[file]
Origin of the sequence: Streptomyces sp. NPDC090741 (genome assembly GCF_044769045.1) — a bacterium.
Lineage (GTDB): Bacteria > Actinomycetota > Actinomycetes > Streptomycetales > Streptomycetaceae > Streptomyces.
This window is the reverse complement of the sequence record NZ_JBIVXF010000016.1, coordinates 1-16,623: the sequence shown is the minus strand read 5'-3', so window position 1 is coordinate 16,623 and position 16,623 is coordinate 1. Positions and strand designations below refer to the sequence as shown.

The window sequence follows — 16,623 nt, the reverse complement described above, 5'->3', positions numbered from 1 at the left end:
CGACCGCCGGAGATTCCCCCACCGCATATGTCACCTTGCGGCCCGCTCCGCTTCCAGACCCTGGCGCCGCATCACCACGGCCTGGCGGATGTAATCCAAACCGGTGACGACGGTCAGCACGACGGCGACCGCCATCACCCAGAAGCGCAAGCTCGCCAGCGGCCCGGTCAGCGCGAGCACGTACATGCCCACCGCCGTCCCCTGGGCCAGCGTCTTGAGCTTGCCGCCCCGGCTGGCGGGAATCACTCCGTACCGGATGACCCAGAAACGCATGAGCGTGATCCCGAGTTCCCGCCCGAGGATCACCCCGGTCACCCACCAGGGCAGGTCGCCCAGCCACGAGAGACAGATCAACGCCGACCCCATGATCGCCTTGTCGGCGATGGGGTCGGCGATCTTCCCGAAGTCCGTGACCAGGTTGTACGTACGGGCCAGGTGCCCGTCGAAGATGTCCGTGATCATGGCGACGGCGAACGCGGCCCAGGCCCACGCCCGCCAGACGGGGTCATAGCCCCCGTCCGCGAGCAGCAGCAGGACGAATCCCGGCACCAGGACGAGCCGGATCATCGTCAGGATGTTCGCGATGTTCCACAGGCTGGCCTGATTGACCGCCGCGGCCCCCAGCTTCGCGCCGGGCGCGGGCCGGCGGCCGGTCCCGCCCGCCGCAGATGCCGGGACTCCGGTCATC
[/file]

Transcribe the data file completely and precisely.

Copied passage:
Origin of the sequence: Streptomyces sp. NPDC090741 (genome assembly GCF_044769045.1) — a bacterium.
Lineage (GTDB): Bacteria > Actinomycetota > Actinomycetes > Streptomycetales > Streptomycetaceae > Streptomyces.
This window is the reverse complement of the sequence record NZ_JBIVXF010000016.1, coordinates 1-16,623: the sequence shown is the minus strand read 5'-3', so window position 1 is coordinate 16,623 and position 16,623 is coordinate 1. Positions and strand designations below refer to the sequence as shown.

The window sequence follows — 16,623 nt, the reverse complement described above, 5'->3', positions numbered from 1 at the left end:
CGACCGCCGGAGATTCCCCCACCGCATATGTCACCTTGCGGCCCGCTCCGCTTCCAGACCCTGGCGCCGCATCACCACGGCCTGGCGGATGTAATCCAAACCGGTGACGACGGTCAGCACGACGGCGACCGCCATCACCCAGAAGCGCAAGCTCGCCAGCGGCCCGGTCAGCGCGAGCACGTACATGCCCACCGCCGTCCCCTGGGCCAGCGTCTTGAGCTTGCCGCCCCGGCTGGCGGGAATCACTCCGTACCGGATGACCCAGAAACGCATGAGCGTGATCCCGAGTTCCCGCCCGAGGATCACCCCGGTCACCCACCAGGGCAGGTCGCCCAGCCACGAGAGACAGATCAACGCCGACCCCATGATCGCCTTGTCGGCGATGGGGTCGGCGATCTTCCCGAAGTCCGTGACCAGGTTGTACGTACGGGCCAGGTGCCCGTCGAAGATGTCCGTGATCATGGCGACGGCGAACGCGGCCCAGGCCCACGCCCGCCAGACGGGGTCATAGCCCCCGTCCGCGAGCAGCAGCAGGACGAATCCCGGCACCAGGACGAGCCGGATCATCGTCAGGATGTTCGCGATGTTCCACAGGCTGGCCTGATTGACCGCCGCGGCCCCCAGCTTCGCGCCGGGCGCGGGCCGGCGGCCGGTCCCGCCCGCCGCAGATGCCGGGACTCCGGTCATC